The medical community has HCV up against a wall and squarely in their sights.

Hepatitis C is transmitted by blood-to-blood contact and is the most common blood-borne infection in the United States. As a virus that lives in the human body, hepatitis C replicates itself by infecting liver cells. After the initial infection of 6 months, 55 to 85% of people develop chronic or life-long infection. Chronic HCV infection leads to inflammation, fibrosis (light to severe scarring) and cirrhosis (severe extensive scarring). If treatment is put off for too long, the infection can lead to liver cancer, liver failure, and death. 

Lou Reed’s Fatal Progression

Such a progression is what led to the death of Lou Reed. As his liver gave way to the virus, the singer was forced to undergo what he hoped would be a life-sustaining liver transplant in May of 2013. At the time, he acknowledged, “I am a triumph of modern medicine, physics and chemistry.” After Reed was “instantly regaining his health and energy”, there was a drastic turn for the worst. The transplant failed, and he died in the arms of his wife, Laurie Anderson. 

Anderson expressed the essence of her husband: “He lived for beauty. . . Lou knew what he was doing and what he was going for. His incredible complexity and his anger were part of his beauty.” The challenge is that behind this incredible complexity and anger were countless years of hard living and injection drug use. It was the archetypal rock ‘n’ roll lifestyle—his walk on the wild side—that led directly to the hepatitis C infection that ended his life.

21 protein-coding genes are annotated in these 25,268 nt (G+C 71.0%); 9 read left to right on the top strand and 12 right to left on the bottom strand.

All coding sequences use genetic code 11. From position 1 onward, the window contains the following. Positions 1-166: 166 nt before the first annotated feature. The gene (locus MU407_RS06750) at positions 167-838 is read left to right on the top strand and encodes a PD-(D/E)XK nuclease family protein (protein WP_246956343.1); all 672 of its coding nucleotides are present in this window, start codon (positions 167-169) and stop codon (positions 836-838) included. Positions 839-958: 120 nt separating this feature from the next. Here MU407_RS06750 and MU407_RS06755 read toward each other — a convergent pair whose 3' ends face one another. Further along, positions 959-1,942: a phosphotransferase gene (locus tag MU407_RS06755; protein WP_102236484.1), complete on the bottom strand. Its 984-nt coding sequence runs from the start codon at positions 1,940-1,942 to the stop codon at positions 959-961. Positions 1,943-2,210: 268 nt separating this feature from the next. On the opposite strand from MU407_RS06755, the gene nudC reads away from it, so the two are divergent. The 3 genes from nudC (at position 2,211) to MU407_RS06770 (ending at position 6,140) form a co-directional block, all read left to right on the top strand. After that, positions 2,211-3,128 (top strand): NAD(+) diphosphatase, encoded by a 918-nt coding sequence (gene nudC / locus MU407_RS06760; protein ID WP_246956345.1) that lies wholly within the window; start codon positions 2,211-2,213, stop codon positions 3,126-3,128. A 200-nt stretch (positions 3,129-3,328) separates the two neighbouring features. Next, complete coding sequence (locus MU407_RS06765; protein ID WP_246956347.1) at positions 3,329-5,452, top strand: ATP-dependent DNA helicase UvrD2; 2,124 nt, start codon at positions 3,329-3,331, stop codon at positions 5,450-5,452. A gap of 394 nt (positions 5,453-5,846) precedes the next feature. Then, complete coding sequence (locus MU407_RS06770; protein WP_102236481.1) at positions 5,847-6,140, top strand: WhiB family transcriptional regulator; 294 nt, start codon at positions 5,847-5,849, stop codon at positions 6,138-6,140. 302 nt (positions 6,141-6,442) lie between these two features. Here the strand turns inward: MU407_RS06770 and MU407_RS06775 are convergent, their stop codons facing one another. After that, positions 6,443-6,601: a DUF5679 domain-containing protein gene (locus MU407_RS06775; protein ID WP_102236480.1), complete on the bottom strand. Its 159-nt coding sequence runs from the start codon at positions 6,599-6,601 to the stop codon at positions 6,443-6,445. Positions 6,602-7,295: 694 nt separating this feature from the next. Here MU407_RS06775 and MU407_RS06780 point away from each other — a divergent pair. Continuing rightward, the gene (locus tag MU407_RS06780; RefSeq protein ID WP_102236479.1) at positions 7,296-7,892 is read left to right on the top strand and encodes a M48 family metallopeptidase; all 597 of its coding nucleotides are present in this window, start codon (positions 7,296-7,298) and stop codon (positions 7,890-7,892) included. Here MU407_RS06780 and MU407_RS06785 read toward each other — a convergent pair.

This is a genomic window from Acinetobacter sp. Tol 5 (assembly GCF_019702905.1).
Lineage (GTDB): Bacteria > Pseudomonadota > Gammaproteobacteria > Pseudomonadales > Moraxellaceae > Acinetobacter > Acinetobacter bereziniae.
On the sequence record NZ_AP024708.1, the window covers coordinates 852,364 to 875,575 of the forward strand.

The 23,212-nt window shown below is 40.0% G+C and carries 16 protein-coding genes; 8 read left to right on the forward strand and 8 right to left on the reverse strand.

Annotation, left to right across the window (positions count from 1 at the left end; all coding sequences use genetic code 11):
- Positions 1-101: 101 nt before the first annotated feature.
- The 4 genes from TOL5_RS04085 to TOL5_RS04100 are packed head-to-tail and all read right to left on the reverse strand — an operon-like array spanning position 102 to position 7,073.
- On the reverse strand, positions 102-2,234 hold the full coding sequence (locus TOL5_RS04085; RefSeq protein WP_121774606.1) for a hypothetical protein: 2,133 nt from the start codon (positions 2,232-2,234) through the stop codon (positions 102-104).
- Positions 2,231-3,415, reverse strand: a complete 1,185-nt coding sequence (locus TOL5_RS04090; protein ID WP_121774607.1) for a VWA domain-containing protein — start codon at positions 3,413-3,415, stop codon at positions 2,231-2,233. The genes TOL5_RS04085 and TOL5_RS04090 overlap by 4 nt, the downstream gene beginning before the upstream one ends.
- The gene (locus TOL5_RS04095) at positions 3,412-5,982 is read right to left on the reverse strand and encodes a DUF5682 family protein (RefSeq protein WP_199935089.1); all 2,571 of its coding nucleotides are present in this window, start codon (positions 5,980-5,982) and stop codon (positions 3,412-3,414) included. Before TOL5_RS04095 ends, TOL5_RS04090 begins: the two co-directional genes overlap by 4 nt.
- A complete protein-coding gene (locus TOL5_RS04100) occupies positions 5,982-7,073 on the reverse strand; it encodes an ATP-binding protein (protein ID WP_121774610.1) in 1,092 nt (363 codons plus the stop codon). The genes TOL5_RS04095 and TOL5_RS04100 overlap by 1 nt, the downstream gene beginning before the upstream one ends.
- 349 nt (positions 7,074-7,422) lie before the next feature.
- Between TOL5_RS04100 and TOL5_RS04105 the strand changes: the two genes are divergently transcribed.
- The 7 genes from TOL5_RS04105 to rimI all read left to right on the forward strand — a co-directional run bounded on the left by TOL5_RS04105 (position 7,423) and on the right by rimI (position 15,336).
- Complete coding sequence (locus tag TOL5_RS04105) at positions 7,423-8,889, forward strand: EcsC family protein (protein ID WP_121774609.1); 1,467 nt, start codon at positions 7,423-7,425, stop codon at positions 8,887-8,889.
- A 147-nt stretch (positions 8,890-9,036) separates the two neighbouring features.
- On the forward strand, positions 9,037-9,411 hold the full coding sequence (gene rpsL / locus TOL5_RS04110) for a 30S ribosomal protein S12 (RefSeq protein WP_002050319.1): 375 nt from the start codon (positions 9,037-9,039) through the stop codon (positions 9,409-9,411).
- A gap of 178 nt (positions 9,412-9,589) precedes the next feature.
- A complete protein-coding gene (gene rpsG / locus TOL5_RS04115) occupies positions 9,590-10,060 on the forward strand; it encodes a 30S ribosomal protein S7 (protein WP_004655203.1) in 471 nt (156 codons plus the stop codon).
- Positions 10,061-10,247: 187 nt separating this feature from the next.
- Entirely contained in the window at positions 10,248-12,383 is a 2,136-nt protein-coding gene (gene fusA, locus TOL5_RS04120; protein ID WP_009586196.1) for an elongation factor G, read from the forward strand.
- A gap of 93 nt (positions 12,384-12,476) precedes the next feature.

Understanding Hepatitis C Transmission

The number one transmission rate for HCV by far is injection drug use. This fact has led to a powerful stigma being placed on the virus. The history of hepatitis C in the United States is a history of shame and denial. The only way the virus can be defeated is by removing such stigma and focusing on treatment and prevention.

Injection drug use is not the only way in which hepatitis C can be transmitted. Non-injection drug paraphernalia such as straws and pipes are potential sources of transmission. Given the huge number of baby boomers with the virus, many of them were infected through blood transfusions. Widespread testing of the blood supply only began in 1992. As a result, many people were infected unknowingly during medical procedures.